Once upon a time, in my more idealistic days, I decided to befriend Lil B., notorious drunk and part-time AA member. The friendlier we got, the more she asked me for.
When I took her to the doctor and sat in the waiting room until she was ready to go home, I reminded myself that I was to be a servant.
When I prayed through the night for her daughter who was in critical condition with a drug overdose, I rejoiced with Lil when the tide turned and her child's life was spared. I thought we would be friends forever after that.
When Lil asked to borrow my brand-new upperclass vacuum cleaner (which I loved dearly), I reminded myself of the saying recorded by Luke: "Lend without hope of return." The vacuum eventually came back with a permanently damaged motor. The dust bag had broken, and Lil blamed me for inconveniencing her with a substandard vacuum cleaner. (I eventually invested in a new motor, but the machine was never the same.)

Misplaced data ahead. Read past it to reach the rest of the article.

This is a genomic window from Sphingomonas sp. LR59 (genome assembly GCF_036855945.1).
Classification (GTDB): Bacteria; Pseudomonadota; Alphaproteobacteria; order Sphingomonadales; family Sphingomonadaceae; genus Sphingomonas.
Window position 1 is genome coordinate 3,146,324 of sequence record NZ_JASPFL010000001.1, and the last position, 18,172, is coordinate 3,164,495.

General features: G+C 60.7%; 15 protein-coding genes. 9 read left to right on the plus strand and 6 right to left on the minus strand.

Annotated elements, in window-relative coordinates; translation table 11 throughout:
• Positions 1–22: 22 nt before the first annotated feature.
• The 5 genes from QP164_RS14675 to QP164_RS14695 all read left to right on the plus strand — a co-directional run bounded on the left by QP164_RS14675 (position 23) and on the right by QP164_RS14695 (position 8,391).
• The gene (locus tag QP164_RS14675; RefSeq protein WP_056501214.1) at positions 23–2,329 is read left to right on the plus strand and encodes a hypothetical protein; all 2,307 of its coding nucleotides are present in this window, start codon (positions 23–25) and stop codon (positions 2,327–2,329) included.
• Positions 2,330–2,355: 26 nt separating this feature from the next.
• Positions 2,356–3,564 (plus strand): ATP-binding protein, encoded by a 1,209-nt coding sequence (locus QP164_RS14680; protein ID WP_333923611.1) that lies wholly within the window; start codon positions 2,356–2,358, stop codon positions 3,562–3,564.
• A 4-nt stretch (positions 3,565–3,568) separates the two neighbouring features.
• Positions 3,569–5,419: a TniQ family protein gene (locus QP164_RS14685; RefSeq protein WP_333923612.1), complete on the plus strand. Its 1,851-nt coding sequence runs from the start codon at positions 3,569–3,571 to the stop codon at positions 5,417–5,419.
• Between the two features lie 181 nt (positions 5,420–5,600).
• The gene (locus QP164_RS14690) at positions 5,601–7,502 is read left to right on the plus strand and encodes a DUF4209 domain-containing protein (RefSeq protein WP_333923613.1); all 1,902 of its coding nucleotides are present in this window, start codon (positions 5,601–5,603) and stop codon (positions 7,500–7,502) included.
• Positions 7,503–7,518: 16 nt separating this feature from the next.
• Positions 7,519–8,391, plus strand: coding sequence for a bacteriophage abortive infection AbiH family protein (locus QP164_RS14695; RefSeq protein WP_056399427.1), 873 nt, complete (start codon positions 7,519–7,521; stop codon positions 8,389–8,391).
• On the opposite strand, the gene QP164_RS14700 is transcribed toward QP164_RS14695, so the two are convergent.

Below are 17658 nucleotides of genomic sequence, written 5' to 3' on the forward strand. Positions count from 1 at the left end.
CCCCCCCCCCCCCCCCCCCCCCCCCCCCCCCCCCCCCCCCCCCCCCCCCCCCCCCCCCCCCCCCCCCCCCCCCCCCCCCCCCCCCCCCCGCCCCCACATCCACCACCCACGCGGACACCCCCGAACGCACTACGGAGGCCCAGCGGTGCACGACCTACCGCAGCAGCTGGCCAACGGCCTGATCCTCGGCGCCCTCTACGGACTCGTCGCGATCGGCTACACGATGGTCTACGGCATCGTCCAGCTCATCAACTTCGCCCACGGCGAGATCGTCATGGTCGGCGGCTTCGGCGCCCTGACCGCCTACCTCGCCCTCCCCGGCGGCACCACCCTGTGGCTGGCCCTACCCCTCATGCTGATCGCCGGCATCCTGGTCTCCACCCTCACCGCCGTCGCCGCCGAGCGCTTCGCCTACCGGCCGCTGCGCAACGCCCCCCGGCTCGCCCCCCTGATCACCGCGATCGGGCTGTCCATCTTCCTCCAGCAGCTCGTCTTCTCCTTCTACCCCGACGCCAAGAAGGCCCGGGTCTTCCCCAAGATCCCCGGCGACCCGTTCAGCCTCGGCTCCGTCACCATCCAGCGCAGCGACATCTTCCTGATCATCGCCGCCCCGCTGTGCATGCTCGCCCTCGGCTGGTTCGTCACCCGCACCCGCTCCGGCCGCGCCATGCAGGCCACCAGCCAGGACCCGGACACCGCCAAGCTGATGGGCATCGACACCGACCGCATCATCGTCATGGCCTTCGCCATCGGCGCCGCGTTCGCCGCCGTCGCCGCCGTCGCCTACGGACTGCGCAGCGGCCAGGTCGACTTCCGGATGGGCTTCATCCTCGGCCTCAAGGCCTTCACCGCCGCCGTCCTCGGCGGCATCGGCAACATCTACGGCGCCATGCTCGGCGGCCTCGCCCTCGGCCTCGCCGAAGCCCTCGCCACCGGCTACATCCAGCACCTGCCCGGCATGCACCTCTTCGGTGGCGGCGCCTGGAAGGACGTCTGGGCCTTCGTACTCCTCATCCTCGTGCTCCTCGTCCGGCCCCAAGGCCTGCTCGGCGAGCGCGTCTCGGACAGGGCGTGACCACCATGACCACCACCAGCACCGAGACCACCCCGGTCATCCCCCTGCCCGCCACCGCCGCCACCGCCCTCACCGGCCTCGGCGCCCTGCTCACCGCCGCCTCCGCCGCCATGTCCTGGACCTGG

Lil's self-serving attitude gave me the backbone I needed. When she phoned the next time, she wanted me to transport a TV set to her cousin's place. "Lil," I said kindly, "I have decided not to do any more things for you. I want to be your friend, but I get the impression that you don't want that -- you are just interested in what I can do for you."
"Well," huffed Lil, "IF THAT'S THE WAY YOU FEEL ABOUT IT--" She slammed down the receiver and I never heard from her again.
Afterwards, I thought ruefully. "Jesus was lucky. He didn't have a car, or a TV set, or a vacuum cleaner." That's when the penny dropped. The admonition to divest ourselves of property is not a command – it’s a call.
Perhaps the call to material poverty is selective, like the call to celibacy. Jesus didn't seem to mind dropping in at his affluent friends' places for free meals. He never told Mary & Martha & Lazarus to sell their house and go on the road with him.
Like all calls, the call to poverty is an invitation to a fuller life. We serve best out of our poverty -- material, emotional, spiritual, sometimes even when our bodies are being eaten away by painful disease. Only a few choose to follow that call. Their lives may become easier or more difficult as a result. That doesn’t matter. What matters is the choice they have made and why they made it.
I don’t have to hang onto my achievements any more than I have to hang onto my property. I don’t have to hang onto my deeds of mercy and service either. I am free to do what I want. That is enough, if I am willing to admit it and embrace it.